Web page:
Teddy’s Lookout

The Great Ocean road is very ruggedly beautiful and boasts some seriously stunning views. At Kennet river, we branched off the road to see if we would be lucky enough to spot some wild koalas in the eucalyptus trees. I was expecting to have to search thoroughly for them, and even then just catching a glimpse would be exciting. It turns out these creatures were only a few metres away from where we parked the car! Dozing and completely unperturbed by the hoards of tourists congregating around them, snapping selfies, the koalas were well within touching distance and it was magnificent to see them so close up.


Kennet River Koala

After we had our fill of sleeping koalas, we drove a way up the hillside to see if we could spot any more. We only saw a few but it was nice to stop at a look out point and take some funny photos. Our next stop was Apollo Bay which was one of my favourite places. It was warm when we arrived and we took some time to explore the small town. We had been directed by the tourist information desk to a place called Forrest, several kms north of the bay. Hoping to get a nice cosy pub meal there, it turned out nothing was open. Not even the pub. We came across a few old lads sitting outside a guesthouse and asked them for directions. They invited us to stay for a beer, and shouted us a few bottles, a comfy seat and warm conversation. It was lovely to hear about their stories of the area, where they had come from and how they enjoyed living here.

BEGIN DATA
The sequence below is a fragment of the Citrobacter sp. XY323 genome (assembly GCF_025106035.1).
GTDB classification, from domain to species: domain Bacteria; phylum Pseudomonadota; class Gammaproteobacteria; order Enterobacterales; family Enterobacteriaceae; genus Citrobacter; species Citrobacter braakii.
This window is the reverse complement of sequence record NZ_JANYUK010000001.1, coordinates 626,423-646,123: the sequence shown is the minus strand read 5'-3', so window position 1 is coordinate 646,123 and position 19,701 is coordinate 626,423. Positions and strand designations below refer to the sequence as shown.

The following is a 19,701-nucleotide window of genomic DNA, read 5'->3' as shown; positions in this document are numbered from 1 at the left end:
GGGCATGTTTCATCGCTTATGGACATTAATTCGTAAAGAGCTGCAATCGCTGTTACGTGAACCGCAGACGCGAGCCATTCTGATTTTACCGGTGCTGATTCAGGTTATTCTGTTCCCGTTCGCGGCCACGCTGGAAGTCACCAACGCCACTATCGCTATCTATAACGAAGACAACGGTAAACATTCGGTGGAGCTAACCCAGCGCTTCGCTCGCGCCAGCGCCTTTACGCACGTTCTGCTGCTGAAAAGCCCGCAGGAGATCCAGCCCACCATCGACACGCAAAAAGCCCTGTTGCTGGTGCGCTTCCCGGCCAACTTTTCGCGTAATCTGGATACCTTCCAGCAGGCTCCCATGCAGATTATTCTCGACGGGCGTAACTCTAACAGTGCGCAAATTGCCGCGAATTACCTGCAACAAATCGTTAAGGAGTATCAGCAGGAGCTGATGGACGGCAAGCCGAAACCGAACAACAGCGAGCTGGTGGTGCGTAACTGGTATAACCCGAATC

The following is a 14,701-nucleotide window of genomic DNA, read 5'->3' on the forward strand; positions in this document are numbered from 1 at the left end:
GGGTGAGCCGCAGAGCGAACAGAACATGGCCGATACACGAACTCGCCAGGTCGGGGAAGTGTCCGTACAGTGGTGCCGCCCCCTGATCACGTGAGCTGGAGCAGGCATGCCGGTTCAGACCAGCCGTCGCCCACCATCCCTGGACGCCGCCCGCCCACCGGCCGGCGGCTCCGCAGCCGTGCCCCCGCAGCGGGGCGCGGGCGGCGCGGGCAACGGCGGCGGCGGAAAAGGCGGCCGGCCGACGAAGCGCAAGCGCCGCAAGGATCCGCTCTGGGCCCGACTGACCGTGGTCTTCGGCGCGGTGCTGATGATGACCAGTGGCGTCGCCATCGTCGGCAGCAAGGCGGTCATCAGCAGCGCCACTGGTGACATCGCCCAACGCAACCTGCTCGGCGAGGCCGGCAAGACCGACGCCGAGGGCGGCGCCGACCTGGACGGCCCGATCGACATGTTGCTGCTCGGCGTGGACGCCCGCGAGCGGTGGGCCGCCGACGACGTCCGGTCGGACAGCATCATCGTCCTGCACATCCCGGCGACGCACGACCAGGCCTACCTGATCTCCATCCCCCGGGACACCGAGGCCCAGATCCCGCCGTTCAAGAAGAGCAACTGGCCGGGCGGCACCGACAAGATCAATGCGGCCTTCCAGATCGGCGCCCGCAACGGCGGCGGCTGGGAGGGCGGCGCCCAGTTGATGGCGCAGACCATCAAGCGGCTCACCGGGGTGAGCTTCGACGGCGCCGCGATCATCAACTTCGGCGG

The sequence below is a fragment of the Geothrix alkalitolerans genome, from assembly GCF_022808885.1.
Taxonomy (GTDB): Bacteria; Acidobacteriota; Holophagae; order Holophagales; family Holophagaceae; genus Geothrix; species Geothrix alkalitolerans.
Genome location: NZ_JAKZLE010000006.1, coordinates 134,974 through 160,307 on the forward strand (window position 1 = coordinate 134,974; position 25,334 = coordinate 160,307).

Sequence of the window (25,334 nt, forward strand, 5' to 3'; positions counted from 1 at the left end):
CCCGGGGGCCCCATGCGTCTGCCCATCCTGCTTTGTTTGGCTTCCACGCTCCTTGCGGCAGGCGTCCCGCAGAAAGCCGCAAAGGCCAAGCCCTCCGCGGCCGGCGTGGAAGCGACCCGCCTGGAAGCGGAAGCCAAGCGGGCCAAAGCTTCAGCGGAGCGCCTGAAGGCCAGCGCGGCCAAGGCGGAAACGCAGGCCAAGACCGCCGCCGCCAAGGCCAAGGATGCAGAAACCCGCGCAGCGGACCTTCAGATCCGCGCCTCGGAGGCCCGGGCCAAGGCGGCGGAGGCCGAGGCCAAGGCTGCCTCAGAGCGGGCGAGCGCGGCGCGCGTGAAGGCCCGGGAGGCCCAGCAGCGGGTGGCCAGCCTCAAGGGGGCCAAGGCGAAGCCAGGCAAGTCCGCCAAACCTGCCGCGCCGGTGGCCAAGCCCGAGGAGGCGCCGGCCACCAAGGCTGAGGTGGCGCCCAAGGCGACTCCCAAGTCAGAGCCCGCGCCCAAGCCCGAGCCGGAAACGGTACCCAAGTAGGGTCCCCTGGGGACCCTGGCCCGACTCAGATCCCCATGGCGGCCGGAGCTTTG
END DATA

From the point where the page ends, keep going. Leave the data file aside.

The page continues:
After saying goodbye and thank you, we set off to Stevenson Falls to camp for the night. The campsite was very welcoming and we built a fire before realising that we did not have any food. We tossed and turned the idea of heading back down to pick up some groceries, but decided that as it was getting late, we would rather do without. I managed to dig out some very soggy bread in the cooler box (some ice had leaked) and toasted it on the fire with some vegemite. Oh the luxury!